### 27th Putnam 1966

Problem A3

Define the sequence {an} by a1 ∈ (0, 1), and an+1 = an(1 - an). Show that limn→∞n an = 1.

Solution

We show first that an < 1/(n+1) for all n > 1. We have a1(1 - a1) = 1/4 - (a1 - 1/2)2 < 1/3, so it is true for n = 2. Also, the quadratic expression shows that an(1 - an) is an increasing function of an for an < 1/2. Hence if an < 1/(n+1), then an+1 < (1 - 1/(n+1) )/(n+1) = n/(n2 + 2n + 1) < n/(n2 + 2n) = 1/(n + 2). Hence, by induction it is true for all n.

Suppose that 1/2 > an > 1/(k + √k). Then an+1 > ( 1/(k + √k) )(1 - 1/(k + √k) ). We show that this is greater than 1/(k+1 + √(k+1) ) for k sufficiently large. We require k2 - 1 + (k + 1)√k + (k - 1)√(k + 1) + √(k2 + k) > k2 + k√k + k. Obviously √(k2 + k) > k, so it is sufficient to show that (k - 1)√(k + 1) > (k - 1)√k + 1. But this is almost obvious since √(k + 1) > √k + 1/(3√k), and (k - 1) > 3√k for k > 11.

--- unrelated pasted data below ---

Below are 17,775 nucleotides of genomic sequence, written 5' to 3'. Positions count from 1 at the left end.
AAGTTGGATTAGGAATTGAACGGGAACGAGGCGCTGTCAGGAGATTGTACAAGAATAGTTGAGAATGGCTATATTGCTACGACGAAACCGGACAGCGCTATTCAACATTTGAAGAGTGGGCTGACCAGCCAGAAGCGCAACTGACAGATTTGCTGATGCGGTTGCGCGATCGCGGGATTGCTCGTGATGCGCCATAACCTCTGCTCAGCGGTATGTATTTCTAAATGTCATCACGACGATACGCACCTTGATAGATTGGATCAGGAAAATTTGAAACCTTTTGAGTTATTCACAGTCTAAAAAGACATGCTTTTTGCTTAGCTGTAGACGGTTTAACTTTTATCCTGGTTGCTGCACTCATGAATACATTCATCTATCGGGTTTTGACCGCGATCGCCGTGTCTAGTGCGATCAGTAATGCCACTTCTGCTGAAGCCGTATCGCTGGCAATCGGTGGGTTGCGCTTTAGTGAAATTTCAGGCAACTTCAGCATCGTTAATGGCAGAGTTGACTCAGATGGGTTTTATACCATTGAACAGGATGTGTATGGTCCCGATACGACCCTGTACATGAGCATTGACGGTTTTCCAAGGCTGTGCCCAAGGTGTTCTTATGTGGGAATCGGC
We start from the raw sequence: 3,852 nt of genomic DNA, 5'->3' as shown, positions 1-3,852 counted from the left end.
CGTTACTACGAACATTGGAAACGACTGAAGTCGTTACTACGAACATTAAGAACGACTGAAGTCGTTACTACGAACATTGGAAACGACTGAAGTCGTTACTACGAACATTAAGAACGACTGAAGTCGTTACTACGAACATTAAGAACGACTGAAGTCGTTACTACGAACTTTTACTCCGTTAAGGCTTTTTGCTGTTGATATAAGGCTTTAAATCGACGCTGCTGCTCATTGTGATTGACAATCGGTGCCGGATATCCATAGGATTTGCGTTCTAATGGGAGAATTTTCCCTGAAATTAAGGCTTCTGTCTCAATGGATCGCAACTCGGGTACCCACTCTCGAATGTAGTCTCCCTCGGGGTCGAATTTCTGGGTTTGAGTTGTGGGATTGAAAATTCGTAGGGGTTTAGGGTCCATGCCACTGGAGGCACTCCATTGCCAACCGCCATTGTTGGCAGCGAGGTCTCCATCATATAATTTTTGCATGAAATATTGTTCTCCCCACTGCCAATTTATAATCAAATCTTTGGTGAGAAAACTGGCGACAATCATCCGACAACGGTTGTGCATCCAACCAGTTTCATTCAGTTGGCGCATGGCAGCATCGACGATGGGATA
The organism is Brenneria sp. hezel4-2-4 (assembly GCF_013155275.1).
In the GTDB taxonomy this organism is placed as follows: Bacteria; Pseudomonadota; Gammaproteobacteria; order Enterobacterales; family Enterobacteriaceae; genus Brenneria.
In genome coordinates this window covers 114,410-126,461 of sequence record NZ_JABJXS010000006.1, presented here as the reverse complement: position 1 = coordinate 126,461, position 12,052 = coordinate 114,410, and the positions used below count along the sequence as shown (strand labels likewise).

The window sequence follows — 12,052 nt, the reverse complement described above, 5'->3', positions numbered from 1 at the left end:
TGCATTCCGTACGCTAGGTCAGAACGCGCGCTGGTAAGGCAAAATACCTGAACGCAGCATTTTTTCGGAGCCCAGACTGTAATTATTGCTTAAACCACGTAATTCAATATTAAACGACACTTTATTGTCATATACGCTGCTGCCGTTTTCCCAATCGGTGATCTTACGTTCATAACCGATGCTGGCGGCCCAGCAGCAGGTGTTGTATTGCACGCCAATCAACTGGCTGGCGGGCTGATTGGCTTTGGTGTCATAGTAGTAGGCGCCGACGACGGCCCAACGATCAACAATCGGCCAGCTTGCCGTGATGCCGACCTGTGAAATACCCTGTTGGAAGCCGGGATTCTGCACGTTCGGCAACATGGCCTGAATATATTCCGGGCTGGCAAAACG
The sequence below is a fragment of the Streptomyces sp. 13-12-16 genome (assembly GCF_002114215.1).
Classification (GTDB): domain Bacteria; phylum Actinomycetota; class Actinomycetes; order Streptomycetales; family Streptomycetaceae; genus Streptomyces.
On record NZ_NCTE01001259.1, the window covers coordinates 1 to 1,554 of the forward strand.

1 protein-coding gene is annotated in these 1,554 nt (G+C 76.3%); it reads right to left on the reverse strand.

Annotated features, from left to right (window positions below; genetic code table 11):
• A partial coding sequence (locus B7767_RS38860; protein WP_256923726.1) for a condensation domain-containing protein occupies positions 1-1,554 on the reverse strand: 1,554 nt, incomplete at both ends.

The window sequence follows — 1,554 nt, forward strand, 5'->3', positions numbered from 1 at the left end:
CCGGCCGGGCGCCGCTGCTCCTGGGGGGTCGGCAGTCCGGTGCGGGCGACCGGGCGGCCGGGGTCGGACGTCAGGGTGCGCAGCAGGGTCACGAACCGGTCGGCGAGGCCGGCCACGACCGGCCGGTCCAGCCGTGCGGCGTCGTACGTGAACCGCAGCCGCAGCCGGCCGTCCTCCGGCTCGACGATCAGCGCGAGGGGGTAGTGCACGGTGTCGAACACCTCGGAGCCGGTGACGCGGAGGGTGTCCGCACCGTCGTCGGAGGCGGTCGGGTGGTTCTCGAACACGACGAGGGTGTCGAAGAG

Now a1 > 0, so a1 > 1/(k + √k) for some k. Increasing k if necessary, we can take k > 11. It then follows by induction that an > 1(n + k + √(n + k)) for all n, where k is fixed. Hence n an lies between n/(n + k + √(n + k)) and n/(n + 1). But both n/(n + k + √(n + k)) and n/(n + 1) converge to 1, so n an does also.